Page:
Establishing Pollinator Refuges in Pastureland
This post is written by Parry Kietzman of Virginia Tech University, Megan O’Rourke of USDA-NIFA and Benjamin Tracy of Virginia Tech University.
Picture the rolling green hills of Virginia’s pasturelands and you may imagine a peaceful, bucolic scene. To pollinators, however, this same scene represents a stark food desert, as the grasses that make up the overwhelming majority of plant species found in pastures offer no nectar or pollen sources for bees and other pollinating insects to feed on.
Worldwide, pastures account for over 20 percent of the Earth’s land surface, an area roughly the size of Africa. Many of these pastures were once species-rich meadows, prairies and woodlands that offered abundant food sources for pollinators. Can they be adapted today to conserve pollinators while still supporting the livestock that are essential to so many livelihoods?
Native pollinator conservation is particularly important at this time, as many plants depend on native specialists for pollination. The widely-kept, domesticated European honey bee (Apis mellifera L.), though a cornerstone of modern agriculture, is often not successful — or at least not as efficient — at pollinating certain plants as the bee specialists that coevolved alongside each particular species. Landscapes rich in a diversity of plant species native to that location are therefore needed to provide habitat for these native pollinators.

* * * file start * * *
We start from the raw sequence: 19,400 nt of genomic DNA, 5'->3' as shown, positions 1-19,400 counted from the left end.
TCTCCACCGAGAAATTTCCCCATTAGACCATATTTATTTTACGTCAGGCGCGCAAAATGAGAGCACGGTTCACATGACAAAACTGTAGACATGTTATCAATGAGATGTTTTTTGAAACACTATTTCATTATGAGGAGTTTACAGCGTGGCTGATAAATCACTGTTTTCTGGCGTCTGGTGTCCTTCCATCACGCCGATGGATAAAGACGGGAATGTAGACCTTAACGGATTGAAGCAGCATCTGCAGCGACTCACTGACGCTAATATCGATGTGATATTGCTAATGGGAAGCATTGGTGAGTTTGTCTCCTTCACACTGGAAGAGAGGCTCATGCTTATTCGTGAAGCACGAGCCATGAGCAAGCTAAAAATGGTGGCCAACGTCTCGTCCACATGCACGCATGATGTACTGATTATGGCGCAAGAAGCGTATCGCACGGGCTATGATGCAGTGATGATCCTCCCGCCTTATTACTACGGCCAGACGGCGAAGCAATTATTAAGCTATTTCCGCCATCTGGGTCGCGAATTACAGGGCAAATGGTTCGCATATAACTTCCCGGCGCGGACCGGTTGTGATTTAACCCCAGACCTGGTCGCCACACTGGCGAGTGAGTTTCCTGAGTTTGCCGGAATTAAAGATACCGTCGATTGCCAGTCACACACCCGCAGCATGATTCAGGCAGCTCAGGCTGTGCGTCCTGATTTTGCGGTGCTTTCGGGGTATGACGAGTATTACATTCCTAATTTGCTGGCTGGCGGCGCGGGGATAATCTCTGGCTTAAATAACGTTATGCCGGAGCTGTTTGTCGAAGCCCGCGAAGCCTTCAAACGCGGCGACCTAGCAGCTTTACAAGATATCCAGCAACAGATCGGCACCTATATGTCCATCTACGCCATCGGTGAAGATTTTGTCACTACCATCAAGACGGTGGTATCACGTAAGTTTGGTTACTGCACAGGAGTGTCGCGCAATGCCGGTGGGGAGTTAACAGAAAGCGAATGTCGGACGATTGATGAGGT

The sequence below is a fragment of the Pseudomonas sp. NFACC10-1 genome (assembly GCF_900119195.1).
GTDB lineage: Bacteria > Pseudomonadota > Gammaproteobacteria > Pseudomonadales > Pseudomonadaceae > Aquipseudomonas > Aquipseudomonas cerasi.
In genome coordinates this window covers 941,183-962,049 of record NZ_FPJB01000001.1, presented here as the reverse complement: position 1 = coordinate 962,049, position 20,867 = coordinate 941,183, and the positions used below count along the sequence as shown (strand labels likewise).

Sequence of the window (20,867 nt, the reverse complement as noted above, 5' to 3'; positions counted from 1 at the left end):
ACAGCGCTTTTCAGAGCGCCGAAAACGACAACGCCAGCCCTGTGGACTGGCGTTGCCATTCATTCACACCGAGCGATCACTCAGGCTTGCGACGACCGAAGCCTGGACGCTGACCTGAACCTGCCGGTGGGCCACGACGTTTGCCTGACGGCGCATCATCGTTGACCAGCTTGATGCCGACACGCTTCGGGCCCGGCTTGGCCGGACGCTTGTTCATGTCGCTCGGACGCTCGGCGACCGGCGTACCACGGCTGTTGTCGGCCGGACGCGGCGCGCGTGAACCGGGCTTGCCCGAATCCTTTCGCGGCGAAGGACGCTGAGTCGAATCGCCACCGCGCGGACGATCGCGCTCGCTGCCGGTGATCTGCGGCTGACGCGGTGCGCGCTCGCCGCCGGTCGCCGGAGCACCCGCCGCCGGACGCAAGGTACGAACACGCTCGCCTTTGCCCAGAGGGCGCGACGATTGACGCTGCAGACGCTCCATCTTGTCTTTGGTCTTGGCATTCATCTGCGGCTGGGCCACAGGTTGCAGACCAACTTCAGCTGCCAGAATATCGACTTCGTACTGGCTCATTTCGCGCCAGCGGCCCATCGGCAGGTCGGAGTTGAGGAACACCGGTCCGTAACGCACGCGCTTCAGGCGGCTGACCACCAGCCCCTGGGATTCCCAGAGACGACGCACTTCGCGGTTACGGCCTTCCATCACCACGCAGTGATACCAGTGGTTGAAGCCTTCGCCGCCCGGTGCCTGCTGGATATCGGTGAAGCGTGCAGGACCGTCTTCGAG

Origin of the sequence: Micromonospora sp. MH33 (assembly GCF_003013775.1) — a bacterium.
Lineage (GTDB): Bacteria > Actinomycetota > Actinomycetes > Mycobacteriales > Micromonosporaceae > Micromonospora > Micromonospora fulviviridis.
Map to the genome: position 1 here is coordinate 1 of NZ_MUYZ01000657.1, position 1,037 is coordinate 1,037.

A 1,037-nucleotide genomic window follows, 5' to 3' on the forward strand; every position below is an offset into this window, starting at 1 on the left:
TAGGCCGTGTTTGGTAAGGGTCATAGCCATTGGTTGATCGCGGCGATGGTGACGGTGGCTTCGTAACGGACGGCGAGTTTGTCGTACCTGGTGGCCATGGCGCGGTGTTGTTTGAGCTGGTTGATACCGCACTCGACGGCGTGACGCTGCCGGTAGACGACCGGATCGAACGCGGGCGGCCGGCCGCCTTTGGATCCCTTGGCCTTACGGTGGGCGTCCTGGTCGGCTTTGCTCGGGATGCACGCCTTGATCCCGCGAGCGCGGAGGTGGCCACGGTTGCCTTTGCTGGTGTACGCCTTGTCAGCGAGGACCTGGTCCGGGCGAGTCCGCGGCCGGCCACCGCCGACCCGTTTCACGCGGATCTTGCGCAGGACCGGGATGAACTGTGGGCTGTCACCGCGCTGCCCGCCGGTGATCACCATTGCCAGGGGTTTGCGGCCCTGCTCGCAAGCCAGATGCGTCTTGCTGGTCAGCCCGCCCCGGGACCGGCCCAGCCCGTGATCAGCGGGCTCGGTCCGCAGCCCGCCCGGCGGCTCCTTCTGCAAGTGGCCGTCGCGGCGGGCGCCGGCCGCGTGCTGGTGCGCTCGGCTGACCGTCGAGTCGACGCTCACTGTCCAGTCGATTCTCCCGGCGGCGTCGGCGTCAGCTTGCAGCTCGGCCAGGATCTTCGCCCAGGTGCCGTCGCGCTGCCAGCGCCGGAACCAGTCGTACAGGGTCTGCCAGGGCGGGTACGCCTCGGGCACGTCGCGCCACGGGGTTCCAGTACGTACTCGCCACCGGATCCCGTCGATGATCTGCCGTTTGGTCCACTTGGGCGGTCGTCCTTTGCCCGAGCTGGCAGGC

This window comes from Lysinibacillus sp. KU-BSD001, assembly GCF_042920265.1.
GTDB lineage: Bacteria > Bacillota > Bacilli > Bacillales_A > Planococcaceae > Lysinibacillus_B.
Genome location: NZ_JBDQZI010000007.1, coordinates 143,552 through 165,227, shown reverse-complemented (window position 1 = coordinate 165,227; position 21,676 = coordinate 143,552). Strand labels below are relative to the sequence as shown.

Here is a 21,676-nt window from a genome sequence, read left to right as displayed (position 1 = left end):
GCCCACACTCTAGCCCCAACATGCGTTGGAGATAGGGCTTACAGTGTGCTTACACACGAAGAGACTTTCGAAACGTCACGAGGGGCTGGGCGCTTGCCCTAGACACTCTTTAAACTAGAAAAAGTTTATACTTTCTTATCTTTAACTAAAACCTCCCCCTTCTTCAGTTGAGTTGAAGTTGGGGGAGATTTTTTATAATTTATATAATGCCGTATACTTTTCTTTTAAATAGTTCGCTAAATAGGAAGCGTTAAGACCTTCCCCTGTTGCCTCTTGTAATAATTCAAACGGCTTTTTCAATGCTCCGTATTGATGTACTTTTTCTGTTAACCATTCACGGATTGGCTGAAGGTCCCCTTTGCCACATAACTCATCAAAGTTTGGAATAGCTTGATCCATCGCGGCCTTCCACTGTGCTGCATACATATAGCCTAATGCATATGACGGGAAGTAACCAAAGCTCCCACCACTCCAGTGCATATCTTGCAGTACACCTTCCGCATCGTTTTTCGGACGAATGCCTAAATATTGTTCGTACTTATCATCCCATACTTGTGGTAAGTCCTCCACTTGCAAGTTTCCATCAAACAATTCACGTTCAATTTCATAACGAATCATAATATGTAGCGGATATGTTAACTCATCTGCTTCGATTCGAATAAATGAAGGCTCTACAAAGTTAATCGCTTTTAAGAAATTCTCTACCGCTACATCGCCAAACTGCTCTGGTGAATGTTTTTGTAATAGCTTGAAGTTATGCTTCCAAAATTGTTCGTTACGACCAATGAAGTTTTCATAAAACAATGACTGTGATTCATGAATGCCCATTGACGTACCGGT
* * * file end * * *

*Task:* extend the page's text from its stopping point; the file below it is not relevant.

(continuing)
A new project led by researchers at Virginia Tech is now underway to plant native prairie grasses and wildflowers in cattle pastures. The project is based on the idea that a landscape can be supportive of healthy cattle production, while at the same time providing ecological niches for pollinating insects. Bringing back diverse food sources for pollinators in pastures, however, presents some significant challenges. First, the plants must not be harmful to any livestock that may graze on them. Second, they must be hardy and practical to establish in new and existing pastureland. Finally, they should be native to the region in which they will be planted, as this will be most beneficial to that region’s native pollinators and help prevent the accidental introduction of invasive species.
Funded by a grant from the Natural Resources Conservation Service of the United States Department of Agriculture (USDA), the team, which includes collaborators from the University of Tennessee and the nonprofit organization Virginia Working Landscapes, is currently working to identify seed mixes that thrive in Virginia and Tennessee without becoming excessively weedy or crowding out grasses grazed on by cattle. Once established, pollinator diversity and abundance will be measured in plots with and without wildflowers introduced. Herds of cattle grazing in the pastures will also be monitored for health and body condition.
Results from this study, including critical information about establishing the seed mixes, optimal grazing regimes to promote blooms and wildflowers as forage, will be disseminated to growers and other stakeholders through extension services such as published fact sheets, protocols and workshops. This foundational work will help inform researchers and land managers around the globe on how to transform pasturelands into landscapes to help save our pollinators.